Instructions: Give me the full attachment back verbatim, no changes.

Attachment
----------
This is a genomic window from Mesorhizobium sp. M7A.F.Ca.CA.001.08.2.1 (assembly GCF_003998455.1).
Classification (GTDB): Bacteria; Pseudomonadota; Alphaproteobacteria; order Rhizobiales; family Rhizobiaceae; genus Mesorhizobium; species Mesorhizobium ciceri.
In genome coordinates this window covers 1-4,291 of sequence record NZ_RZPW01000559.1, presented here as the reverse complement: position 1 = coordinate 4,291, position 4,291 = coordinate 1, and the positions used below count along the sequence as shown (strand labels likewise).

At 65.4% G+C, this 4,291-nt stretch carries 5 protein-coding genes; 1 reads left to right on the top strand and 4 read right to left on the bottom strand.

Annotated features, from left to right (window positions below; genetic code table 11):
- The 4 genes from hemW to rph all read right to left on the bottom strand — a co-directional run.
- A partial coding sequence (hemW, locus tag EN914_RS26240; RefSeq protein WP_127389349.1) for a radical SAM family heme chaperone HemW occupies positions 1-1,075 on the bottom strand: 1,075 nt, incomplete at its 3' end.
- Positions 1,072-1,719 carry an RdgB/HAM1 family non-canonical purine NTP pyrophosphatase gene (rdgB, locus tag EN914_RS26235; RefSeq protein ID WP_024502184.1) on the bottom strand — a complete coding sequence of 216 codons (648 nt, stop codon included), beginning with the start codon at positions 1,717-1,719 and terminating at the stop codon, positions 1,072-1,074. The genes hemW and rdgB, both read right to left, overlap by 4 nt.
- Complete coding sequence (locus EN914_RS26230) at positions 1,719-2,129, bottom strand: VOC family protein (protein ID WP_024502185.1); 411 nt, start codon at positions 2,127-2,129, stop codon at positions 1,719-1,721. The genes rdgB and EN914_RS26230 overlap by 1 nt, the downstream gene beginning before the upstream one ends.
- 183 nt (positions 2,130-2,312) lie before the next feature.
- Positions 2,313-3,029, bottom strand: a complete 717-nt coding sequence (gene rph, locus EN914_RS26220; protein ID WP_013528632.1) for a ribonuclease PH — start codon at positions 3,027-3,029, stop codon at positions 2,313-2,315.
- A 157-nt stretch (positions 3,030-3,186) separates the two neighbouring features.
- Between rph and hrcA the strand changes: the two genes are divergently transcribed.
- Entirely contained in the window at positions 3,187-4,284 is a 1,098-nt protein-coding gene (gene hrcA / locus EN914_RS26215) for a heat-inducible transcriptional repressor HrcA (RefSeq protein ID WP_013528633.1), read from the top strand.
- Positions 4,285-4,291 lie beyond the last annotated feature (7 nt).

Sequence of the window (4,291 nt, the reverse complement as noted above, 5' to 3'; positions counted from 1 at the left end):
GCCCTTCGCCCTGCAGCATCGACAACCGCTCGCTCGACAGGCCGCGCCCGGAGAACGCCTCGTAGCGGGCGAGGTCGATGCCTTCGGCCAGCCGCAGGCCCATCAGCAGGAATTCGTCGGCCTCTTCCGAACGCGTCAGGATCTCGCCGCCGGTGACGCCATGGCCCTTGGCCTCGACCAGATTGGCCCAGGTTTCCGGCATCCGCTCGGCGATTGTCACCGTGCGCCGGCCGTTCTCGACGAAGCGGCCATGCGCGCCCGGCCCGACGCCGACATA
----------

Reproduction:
This is a genomic window from Mesorhizobium sp. M7A.F.Ca.CA.001.08.2.1 (assembly GCF_003998455.1).
Classification (GTDB): Bacteria; Pseudomonadota; Alphaproteobacteria; order Rhizobiales; family Rhizobiaceae; genus Mesorhizobium; species Mesorhizobium ciceri.
In genome coordinates this window covers 1-4,291 of sequence record NZ_RZPW01000559.1, presented here as the reverse complement: position 1 = coordinate 4,291, position 4,291 = coordinate 1, and the positions used below count along the sequence as shown (strand labels likewise).

At 65.4% G+C, this 4,291-nt stretch carries 5 protein-coding genes; 1 reads left to right on the top strand and 4 read right to left on the bottom strand.

Annotated features, from left to right (window positions below; genetic code table 11):
- The 4 genes from hemW to rph all read right to left on the bottom strand — a co-directional run.
- A partial coding sequence (hemW, locus tag EN914_RS26240; RefSeq protein WP_127389349.1) for a radical SAM family heme chaperone HemW occupies positions 1-1,075 on the bottom strand: 1,075 nt, incomplete at its 3' end.
- Positions 1,072-1,719 carry an RdgB/HAM1 family non-canonical purine NTP pyrophosphatase gene (rdgB, locus tag EN914_RS26235; RefSeq protein ID WP_024502184.1) on the bottom strand — a complete coding sequence of 216 codons (648 nt, stop codon included), beginning with the start codon at positions 1,717-1,719 and terminating at the stop codon, positions 1,072-1,074. The genes hemW and rdgB, both read right to left, overlap by 4 nt.
- Complete coding sequence (locus EN914_RS26230) at positions 1,719-2,129, bottom strand: VOC family protein (protein ID WP_024502185.1); 411 nt, start codon at positions 2,127-2,129, stop codon at positions 1,719-1,721. The genes rdgB and EN914_RS26230 overlap by 1 nt, the downstream gene beginning before the upstream one ends.
- 183 nt (positions 2,130-2,312) lie before the next feature.
- Positions 2,313-3,029, bottom strand: a complete 717-nt coding sequence (gene rph, locus EN914_RS26220; protein ID WP_013528632.1) for a ribonuclease PH — start codon at positions 3,027-3,029, stop codon at positions 2,313-2,315.
- A 157-nt stretch (positions 3,030-3,186) separates the two neighbouring features.
- Between rph and hrcA the strand changes: the two genes are divergently transcribed.
- Entirely contained in the window at positions 3,187-4,284 is a 1,098-nt protein-coding gene (gene hrcA / locus EN914_RS26215) for a heat-inducible transcriptional repressor HrcA (RefSeq protein ID WP_013528633.1), read from the top strand.
- Positions 4,285-4,291 lie beyond the last annotated feature (7 nt).

Sequence of the window (4,291 nt, the reverse complement as noted above, 5' to 3'; positions counted from 1 at the left end):
GCCCTTCGCCCTGCAGCATCGACAACCGCTCGCTCGACAGGCCGCGCCCGGAGAACGCCTCGTAGCGGGCGAGGTCGATGCCTTCGGCCAGCCGCAGGCCCATCAGCAGGAATTCGTCGGCCTCTTCCGAACGCGTCAGGATCTCGCCGCCGGTGACGCCATGGCCCTTGGCCTCGACCAGATTGGCCCAGGTTTCCGGCATCCGCTCGGCGATTGTCACCGTGCGCCGGCCGTTCTCGACGAAGCGGCCATGCGCGCCCGGCCCGACGCCGACATA